Friday, August 8, 2014

Kitchen Progress


      This is the state of the kitchen yesterday morning.  The new granite counter top is in, having replaced the wood edged blue formica counter we put in 23 years ago.  Got our use out of that one.  The 23 year old stove was still working, though got tossed so a new one would have proper measurements with the new granite. The old wood cabinets remain, though look nicer with the new counter.

Slightly different angle and lighting
Let the back splash work begin

      My wife is out of town helping my daughter with her family move to Daytona Beach.  What strange timing.  So this post is as new to her as to anyone else following the progress.  The tile guys were certainly very concerned about protecting the new granite counter.

One wall covered, one waiting
Back splash above the stove, after grouting
Back splash under cabinets, pre grouting

      This shot was taken last night as I was preparing my bachelor dinner, a wonderful Stouffer's lasagna.  Even with phone interruptions, I did a terrific job with the cooking.  The splash on the right is grouted, the splash on the left is waiting for the tile guys this morning.  It's looking great!


      This is the view outside when I have my back to the microwave.  The messy table is not my fault, it is all stuff that had to be removed from the counter.  Our dog Abby has had a wonderful time supervising all of the tile work.  The next shot is from the landing outside the door in this picture.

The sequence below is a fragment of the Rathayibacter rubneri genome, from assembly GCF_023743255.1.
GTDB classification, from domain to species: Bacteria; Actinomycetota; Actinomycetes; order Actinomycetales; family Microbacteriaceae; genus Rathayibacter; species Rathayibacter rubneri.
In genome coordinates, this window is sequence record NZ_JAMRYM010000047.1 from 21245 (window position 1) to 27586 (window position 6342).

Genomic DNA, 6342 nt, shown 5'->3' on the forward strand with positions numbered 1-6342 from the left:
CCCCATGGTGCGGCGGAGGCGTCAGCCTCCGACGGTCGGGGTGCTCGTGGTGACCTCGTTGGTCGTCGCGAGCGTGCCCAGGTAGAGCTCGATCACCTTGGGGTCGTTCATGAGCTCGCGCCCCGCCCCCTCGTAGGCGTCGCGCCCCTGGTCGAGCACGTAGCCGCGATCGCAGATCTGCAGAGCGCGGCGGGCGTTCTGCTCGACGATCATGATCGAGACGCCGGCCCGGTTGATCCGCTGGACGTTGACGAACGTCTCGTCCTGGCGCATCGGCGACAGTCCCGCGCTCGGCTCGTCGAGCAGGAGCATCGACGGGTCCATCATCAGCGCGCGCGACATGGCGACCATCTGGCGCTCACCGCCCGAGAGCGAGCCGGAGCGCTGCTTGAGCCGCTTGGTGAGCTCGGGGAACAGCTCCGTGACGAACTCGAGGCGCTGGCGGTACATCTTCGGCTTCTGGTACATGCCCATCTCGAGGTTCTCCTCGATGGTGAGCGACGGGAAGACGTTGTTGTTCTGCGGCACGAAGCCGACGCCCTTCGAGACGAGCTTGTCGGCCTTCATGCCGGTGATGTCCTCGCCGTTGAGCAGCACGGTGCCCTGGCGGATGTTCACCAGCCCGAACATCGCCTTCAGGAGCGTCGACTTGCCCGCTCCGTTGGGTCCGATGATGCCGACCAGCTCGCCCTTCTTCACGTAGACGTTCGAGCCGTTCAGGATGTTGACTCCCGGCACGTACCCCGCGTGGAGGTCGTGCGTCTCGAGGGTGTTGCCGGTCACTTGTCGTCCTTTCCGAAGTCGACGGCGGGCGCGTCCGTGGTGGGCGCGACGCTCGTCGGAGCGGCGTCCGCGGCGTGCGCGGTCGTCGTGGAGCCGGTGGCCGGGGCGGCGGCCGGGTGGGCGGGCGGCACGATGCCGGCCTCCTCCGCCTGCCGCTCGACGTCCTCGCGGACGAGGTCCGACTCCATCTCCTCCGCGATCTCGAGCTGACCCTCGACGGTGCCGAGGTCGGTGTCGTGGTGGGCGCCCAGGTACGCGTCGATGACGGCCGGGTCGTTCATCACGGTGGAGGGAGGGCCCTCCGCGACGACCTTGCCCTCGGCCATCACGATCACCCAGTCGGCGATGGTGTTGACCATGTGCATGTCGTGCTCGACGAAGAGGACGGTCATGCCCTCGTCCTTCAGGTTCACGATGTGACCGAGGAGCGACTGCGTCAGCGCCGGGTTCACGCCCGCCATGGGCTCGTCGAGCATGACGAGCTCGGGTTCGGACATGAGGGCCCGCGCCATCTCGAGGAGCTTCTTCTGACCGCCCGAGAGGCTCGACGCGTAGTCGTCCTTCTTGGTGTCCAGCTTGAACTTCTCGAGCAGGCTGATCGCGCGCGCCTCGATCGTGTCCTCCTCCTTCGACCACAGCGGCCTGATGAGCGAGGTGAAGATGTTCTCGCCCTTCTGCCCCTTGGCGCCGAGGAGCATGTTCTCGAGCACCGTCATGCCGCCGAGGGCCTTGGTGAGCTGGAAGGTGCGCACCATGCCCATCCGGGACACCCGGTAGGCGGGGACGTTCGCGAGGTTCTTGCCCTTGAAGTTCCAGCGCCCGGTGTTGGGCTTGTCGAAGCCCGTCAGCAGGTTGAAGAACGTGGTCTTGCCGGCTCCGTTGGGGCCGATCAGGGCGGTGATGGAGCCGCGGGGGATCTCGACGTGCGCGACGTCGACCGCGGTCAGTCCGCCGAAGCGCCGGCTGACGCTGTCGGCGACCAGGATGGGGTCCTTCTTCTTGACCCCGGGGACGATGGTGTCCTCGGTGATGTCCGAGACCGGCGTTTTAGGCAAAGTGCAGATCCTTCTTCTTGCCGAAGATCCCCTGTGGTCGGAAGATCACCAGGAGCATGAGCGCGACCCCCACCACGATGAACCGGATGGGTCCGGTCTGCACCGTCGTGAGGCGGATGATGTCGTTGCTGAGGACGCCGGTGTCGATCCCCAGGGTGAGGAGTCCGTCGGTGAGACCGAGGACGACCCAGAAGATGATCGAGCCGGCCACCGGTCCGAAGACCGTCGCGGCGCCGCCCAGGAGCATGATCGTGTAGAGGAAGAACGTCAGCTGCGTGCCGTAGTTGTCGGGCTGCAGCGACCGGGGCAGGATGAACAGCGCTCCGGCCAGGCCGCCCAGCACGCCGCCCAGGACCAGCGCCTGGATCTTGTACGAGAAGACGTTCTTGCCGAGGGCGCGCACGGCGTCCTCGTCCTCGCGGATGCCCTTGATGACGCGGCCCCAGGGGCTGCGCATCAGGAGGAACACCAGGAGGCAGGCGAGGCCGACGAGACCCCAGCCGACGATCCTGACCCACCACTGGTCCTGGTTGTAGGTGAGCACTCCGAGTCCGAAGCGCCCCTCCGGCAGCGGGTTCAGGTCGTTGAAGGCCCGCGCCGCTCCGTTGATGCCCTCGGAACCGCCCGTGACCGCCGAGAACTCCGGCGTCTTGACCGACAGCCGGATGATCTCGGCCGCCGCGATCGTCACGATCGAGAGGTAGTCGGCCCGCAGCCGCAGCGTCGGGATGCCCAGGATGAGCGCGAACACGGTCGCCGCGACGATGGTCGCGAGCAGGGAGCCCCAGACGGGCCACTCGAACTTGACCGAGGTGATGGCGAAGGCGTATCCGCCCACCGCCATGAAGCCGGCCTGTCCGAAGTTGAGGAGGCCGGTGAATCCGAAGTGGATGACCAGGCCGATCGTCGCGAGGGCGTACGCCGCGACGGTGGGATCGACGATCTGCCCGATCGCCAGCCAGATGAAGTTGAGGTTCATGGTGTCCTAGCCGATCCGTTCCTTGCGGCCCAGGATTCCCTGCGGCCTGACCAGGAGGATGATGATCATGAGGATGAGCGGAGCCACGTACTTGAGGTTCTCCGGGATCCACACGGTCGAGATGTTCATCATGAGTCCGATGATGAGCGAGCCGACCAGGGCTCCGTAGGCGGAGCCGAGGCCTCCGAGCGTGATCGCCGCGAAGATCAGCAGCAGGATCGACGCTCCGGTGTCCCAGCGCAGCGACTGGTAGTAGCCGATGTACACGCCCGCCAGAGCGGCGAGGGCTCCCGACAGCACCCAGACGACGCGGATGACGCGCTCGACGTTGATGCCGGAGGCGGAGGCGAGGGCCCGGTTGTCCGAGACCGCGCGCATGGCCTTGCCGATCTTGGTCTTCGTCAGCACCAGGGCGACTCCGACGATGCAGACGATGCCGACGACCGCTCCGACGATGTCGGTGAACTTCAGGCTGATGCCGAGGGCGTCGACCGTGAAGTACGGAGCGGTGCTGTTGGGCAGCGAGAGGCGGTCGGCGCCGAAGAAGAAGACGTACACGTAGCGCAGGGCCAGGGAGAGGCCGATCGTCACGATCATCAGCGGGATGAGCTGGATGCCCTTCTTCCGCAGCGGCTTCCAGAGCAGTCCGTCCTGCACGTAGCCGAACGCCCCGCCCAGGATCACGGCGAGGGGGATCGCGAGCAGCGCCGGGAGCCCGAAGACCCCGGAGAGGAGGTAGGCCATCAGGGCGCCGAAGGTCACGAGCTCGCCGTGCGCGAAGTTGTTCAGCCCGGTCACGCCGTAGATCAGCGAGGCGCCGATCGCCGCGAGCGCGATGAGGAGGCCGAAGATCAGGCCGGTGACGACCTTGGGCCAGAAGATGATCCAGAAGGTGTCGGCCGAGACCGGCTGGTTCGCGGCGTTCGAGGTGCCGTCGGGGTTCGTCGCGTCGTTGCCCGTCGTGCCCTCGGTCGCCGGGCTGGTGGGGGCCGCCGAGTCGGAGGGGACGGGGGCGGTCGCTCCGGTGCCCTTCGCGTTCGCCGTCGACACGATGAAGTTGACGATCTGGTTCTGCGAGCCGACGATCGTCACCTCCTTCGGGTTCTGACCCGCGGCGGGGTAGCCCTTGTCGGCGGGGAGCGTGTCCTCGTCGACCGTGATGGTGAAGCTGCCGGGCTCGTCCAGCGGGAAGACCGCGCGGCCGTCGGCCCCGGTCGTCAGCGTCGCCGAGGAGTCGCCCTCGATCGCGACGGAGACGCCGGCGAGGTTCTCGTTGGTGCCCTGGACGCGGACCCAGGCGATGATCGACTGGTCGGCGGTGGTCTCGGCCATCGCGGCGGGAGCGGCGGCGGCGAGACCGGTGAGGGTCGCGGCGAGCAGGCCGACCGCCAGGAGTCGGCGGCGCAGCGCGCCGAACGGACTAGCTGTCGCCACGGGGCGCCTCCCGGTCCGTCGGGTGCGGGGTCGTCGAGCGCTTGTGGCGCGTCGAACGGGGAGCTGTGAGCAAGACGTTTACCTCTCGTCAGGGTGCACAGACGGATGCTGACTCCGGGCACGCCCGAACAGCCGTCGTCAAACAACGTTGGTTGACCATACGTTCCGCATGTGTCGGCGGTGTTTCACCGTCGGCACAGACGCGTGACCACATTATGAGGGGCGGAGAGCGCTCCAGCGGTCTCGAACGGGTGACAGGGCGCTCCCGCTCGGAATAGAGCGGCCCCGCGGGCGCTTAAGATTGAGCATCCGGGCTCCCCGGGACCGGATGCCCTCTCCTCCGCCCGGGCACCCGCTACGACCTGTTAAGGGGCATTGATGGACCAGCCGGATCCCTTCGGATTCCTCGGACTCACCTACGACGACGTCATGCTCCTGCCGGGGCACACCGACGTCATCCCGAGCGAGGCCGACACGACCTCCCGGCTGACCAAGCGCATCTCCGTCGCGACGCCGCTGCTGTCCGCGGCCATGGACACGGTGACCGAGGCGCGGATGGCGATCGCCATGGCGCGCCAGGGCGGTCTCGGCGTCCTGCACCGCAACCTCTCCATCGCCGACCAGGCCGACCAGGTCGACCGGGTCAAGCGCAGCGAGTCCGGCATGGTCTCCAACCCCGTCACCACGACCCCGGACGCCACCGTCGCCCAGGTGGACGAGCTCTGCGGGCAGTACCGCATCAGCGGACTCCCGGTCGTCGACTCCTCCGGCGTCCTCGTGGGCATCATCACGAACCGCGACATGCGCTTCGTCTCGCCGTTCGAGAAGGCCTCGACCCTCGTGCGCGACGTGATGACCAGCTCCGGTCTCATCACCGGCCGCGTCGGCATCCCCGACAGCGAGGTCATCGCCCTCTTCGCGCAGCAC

View from landing to back deck

      The tall yellow flowers are the African daisies.  There are several clumps available for give away in this unusually cool August.  Let me know before they go to the yard waste dump.

Wednesday, August 6, 2014

Marina di Chioggia


      This is my first year growing the Marina di Chioggia squash from Italy.  It is beautiful in its weirdness.  This one is supported by an inverted bucket, as I was afraid the 15 pound squash could burden the vine,

Friday, July 18, 2014

Tumbling Tomatoes


      These tomato plants are volunteers from last years' Sweet 100 patch.  There is supposed to be a path under these plants, and it is difficult to get into the garden.  So after some very heavy pruning and a quick bamboo trellis construction, this it what it looks like now.


      Ah, the path is back.  In a few days the plants will fill back out, yet have plenty of space for sun and air circulation.

Fabulous Friday









Thursday, July 3, 2014

Picking Potatoes

       Back on April 6th of this spring I put my Kennebec potato starts in the ground.  I ran out of garden space in the back yard for potatoes, so took the leftover starts over to my park garden.


      These two trenches were about eight feet long, and the potato starts are about a foot apart in each row.  The bed itself was actually the remains of about eight inches of leaves covered with mushroom soil from the previous year when I was trying to wipe out a weed invasion.  There was no prep this year, just using a hoe to make the trenches.  In went the potato pieces and the trenches were refilled.